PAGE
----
The Transcript and the Eagle provide good coverage of the cluster housing debate. Most interesting sections include:

“There isn’t any sense of continuity in the houses,” Dudley said. “There’s no sense of belonging to a community, you just happen to be living in the same building that year.”

According to Dudley and others, the roots of the idea [for cluster housing] lie in earlier living arrangements at Williams. For generations, fraternities dominated the housing system, and when the college chose to eliminate them in the 1960s, it established a residential housing system that was designed to maintain a sense of small communities within a larger community. Students lived in the same house for most of their time at Williams.

Dudley, who graduated from Williams in 1989, said the system worked well up to the 1980s. Until that time, most houses had their own dining facilities, which fostered a stronger sense of community. But in an effort to provide more dining options more efficiently, dining facilities were concentrated in a smaller number of dining halls around campus.

Eventually, the disparities in the types of housing on campus — from modern complexes like Mission to former fraternity houses on Main or South streets — led to more vocal calls for change from students.

“Increasing number of students in the less physically desirable houses felt they were stuck in the same building for three years,” he said.

Dudley said housing systems that are similar to the new one proposed by the CUL have been implemented at colleges like Bowdoin and Middlebury.

“This will probably be the biggest change in student residential life at Williams since the abolition of fraternities,” said Charles Dew, committee member.

“What we’re trying to do is combine the best of the old house system with at least some of the flexibility of the current system,” said Dudley. “The central goal is to create the conditions in which real residential communities that have some spirit to them can re-emerge.”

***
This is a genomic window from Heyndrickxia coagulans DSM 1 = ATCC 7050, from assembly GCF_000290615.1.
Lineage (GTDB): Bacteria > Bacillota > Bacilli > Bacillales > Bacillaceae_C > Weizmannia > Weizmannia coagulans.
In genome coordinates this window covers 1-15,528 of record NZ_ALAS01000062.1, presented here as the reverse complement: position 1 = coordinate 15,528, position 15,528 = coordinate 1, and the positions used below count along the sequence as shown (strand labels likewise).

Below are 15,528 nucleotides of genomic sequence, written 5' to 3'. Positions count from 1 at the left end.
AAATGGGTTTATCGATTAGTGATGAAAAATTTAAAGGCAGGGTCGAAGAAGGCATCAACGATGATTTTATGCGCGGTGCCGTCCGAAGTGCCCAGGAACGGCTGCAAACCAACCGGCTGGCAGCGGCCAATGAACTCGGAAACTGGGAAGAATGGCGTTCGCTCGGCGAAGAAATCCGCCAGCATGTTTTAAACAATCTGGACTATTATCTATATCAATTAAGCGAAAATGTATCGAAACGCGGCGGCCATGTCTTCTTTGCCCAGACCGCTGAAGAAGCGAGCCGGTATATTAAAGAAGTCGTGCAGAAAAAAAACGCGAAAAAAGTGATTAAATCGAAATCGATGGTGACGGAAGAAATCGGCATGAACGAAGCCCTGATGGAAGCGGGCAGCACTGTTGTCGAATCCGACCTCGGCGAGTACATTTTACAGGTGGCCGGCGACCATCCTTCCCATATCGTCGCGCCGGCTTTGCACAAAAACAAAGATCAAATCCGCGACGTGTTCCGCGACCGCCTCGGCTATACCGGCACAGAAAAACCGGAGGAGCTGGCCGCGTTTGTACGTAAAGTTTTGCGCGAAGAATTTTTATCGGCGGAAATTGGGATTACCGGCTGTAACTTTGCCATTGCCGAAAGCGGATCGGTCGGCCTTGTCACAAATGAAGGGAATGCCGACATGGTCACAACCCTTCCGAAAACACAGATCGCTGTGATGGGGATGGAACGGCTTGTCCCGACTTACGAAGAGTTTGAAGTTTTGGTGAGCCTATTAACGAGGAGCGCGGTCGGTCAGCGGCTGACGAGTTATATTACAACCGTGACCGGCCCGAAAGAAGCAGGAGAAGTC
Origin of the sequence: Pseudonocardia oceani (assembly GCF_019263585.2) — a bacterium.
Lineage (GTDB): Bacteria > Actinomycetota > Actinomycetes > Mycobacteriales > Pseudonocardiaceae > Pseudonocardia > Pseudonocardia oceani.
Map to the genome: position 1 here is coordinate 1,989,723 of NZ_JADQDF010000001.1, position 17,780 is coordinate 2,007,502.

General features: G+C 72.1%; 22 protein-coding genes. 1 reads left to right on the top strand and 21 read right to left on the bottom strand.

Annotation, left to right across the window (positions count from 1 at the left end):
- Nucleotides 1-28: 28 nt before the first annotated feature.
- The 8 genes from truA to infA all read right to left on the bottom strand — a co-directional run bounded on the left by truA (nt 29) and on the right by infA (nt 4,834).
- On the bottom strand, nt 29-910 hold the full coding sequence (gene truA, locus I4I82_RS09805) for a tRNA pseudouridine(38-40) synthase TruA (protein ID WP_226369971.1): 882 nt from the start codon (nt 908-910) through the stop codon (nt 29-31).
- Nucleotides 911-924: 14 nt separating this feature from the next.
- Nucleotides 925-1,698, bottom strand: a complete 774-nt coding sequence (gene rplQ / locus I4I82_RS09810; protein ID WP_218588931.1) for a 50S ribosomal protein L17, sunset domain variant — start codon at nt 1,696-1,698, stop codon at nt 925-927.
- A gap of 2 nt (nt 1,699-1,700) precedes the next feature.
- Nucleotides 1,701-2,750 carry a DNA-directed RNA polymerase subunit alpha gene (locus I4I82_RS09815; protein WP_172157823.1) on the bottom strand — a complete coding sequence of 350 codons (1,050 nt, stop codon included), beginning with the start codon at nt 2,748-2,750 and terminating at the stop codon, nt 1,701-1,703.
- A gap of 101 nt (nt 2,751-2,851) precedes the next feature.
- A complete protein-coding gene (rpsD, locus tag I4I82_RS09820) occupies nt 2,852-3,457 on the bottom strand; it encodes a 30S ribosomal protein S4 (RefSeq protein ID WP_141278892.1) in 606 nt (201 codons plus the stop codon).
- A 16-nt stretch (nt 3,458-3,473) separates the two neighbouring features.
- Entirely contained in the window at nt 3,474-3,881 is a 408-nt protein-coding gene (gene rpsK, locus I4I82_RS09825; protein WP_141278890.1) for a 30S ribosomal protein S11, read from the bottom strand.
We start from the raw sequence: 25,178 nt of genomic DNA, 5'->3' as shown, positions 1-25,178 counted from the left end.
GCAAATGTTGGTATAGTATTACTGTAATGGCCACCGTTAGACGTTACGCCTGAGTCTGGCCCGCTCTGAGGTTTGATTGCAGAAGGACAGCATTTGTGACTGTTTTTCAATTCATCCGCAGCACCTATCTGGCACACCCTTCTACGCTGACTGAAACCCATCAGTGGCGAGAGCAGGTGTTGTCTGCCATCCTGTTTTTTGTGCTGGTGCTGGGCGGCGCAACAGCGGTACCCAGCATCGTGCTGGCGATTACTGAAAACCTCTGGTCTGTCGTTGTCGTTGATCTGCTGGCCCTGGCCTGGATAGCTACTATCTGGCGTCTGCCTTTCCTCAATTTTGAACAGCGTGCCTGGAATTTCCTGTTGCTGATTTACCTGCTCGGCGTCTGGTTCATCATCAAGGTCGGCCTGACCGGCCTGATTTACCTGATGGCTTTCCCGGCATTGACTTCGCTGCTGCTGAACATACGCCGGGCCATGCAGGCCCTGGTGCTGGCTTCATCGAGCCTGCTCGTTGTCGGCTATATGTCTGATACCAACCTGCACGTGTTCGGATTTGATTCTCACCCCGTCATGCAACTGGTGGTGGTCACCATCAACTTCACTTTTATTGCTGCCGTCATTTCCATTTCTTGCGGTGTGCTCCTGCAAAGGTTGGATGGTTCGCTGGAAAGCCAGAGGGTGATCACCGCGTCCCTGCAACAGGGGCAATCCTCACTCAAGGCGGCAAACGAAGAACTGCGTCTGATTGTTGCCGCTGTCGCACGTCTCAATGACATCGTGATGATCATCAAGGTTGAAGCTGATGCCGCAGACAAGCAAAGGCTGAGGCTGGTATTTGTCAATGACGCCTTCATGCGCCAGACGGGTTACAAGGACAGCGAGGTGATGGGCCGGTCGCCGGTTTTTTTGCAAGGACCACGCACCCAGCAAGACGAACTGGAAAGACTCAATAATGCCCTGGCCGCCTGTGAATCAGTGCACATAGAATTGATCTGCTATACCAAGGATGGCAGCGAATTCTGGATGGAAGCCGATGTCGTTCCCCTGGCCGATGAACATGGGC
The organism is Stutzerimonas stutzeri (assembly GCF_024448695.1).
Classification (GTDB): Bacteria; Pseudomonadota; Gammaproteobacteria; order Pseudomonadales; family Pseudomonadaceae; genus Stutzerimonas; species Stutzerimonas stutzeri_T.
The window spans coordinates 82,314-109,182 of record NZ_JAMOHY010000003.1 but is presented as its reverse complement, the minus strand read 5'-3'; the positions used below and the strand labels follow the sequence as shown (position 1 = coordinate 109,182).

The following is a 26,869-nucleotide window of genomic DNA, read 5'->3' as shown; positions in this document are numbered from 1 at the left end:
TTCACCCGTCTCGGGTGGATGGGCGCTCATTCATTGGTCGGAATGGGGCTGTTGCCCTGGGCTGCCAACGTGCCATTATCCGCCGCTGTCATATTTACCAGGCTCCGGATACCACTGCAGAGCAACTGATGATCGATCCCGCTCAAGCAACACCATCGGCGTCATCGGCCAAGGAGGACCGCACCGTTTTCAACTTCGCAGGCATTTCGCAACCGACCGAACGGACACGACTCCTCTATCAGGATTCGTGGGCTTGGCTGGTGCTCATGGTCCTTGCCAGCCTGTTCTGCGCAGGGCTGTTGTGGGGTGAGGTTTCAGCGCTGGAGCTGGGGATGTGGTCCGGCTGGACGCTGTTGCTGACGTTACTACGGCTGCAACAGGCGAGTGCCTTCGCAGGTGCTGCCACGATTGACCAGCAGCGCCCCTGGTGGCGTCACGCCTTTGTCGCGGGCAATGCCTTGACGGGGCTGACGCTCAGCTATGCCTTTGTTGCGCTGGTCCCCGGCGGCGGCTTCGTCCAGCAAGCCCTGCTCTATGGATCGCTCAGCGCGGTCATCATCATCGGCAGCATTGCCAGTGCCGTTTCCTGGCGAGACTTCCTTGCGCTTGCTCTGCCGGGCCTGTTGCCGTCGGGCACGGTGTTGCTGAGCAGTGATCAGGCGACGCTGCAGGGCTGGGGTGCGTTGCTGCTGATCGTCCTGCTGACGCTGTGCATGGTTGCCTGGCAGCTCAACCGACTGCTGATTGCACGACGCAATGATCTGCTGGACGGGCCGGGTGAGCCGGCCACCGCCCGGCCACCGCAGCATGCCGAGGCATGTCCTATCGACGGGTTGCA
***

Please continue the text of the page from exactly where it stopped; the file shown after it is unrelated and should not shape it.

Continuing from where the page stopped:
Dew said that means most people live in a different house each of their final three years, not developing the friendships they might have had they lived in the same house during that time. Instead of being part of a community, he said the residence halls serve as “buildings where disparate people live.”

As students move from building to building each year, Dudley said none have any sense of connection or affiliation to a house. “So instead of having a house that functions as a residential community, they’re really like dormitory buildings in which small groups have apartments.”

The 75-year-old tradition of freshman entries will not change, said Dudley. The committee began working on the plan about four years ago, and made recent adjustments in the proposal as students offered suggestions.

“There’s an awful lot of stuff that grew out of the houses that evaporated when the house system went away,” said Dudley. “I think the expectation is that a lot of that activity can be encouraged to come back. We’re not trying to recreate the past, but I think that we can learn from it.”

Dew believes the administration will act swiftly on the matter. He expects a decision — to be made by Roseman, President Morton Schapiro and college trustees — to be announced sometime in March.

“My sense is that they agree with us,” he said.

All interesting stuff, much very wrong, very suspect and/or very worrying. More commentary to come.

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